Photograph by Edwin Giesbers / Nature PL

Sliding Scales

words by willow defebaugh

Both scientifically and symbolically, humanity’s history on Earth is intertwined with the serpent—and so is its future.

“You can’t rip the skin off the snake. The snake must moult the skin. That’s the rate it happens.”

Ram Dass

Out of all the creatures on Earth, few are as polarizing as snakes. For many, they are the subjects of nightmares. According to the World Atlas, ophidiophobia—the fear of snakes—is one of the most common phobias (they place it at number two, after arachnophobia). Lynne Isbell, a behavioral ecologist at the University of California, Davis, says this primal fear has evolutionary origins; as “the first and most persistent predators” of mammals, snakes are our ancient enemies. And yet, we may owe them; Isbell argues that snakes helped shape our ancestors’ brains by instigating the selection of traits to avoid them, like improving our ability to see and spot danger.


If our evolutionary relationship with snakes is complex, our cultural and spiritual associations are even more so. In the Bible, a snake tempts Adam and Eve to eat the forbidden fruit, leading to their exile (Christianity later identifies this snake as Satan). Meanwhile, the Ouroboros serpent is an emblem of infinity, first found in ancient Egypt and then in many other parts of the world. In Greek mythology, the snake-bearer Asclepius is the god of medicine. And in Buddhism, the serpent-king Mucalinda protects the Buddha in a crucial moment. In all these stories of snakes, a few central themes emerge, each rooted in truth: wisdom, rebirth, healing, and guardianship.


The fruit that the snake encourages Adam and Eve to eat is from the tree of knowledge. Many other cultures have associated snakes with wisdom, raising the question: what’s the difference? Knowledge is the possession of facts; wisdom is the ability to discern what to do with them. Knowledge separates aspects of our world to understand them; wisdom ties them together. In the West, we have prioritized knowledge over wisdom. We have had the facts surrounding climate change for decades, while our leaders have lacked the wisdom to act on it. Snakes are experts at surveilling their surroundings, sure, but equally imperative is their ability to use that information to understand when it’s time to strike.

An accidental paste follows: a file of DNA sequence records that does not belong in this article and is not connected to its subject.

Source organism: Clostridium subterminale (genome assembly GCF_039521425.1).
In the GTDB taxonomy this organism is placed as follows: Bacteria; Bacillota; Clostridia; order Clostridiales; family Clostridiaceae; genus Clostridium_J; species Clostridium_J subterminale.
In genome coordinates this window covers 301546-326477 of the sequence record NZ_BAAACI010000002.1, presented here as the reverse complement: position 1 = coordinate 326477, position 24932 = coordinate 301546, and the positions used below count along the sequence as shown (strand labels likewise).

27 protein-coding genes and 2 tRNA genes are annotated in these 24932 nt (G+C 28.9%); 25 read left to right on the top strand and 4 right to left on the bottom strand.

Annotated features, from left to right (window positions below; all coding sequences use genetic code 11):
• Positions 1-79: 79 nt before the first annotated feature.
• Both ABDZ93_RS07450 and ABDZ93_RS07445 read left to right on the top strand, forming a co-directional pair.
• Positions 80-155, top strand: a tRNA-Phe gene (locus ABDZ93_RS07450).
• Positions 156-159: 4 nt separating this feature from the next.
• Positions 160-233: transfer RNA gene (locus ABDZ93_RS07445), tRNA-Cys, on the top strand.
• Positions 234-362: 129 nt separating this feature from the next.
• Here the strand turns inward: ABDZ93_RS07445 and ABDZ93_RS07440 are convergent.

The Ouroboros of ancient Egypt, depicted as a circular serpent eating its own tail, is a symbol of continuous rebirth. This can be linked to ecdysis, the process by which snakes shed their skin. Roughly once a month, they will rub against something in order to slither out of their skin headfirst and slough it off whole. They do this for a few reasons, including to cast off unwanted parasites, but mainly because they have outgrown their old skin. Similarly, we are aware that the systems that support the Global North can no longer hold us. We must be willing to shed them in order for something new to emerge—a transformation that may take many moultings.


In ancient Greece, snakes were considered sacred and believed to hold healing powers. The demigod Asclepius was said to send his snakes to slither over the bodies of the sick at his temples and lick them, restoring their health. His serpent-wrapped staff, the Rod of Asclepius, has become a symbol for medicine in many parts of the world. And while snake venom certainly has the ability to take our health, some types do have the ability to restore it; the venom of the Brazilian pit viper is used to create the most commonly prescribed medicine for high blood pressure. We too possess the ability to poison and pollute, but also to remedy and rehabilitate.


In our last allegory, the serpent-king Mucalinda shields the Buddha from a perilous storm, encircling his body seven times and wrapping his hood around the Buddha’s head. This speaks to yet another aspect of the snake: that of the guardian. In temples across the globe, serpent statues can be found. From rattlesnakes that shake their tails to hooded cobras that make themselves larger, many snakes hold their ground rather than slither away when threatened, even if their foe is much bigger. It reminds me of those who are giving their all—the activists standing up to oil giants, the Indigenous land defenders outnumbered in the Amazon, the politicians pushing policy reform—to fight for what’s sacred.


If humanity’s history is intertwined with the serpent, so is its future. Climate denial has turned into climate delay, but one thing hasn’t changed: the fear that underlies both. We have the knowledge, but our leaders fear invoking the wisdom to act on it. Maybe it’s because they fear the level of rebirth required, how much we will have to shed. Maybe they’re afraid to heal, and that’s why they continue to choose poison. Maybe they’re defending these broken systems out of this same fear, instead of putting that energy toward protecting our planet which hangs in the balance. In any case, one way or another, the scales will change.

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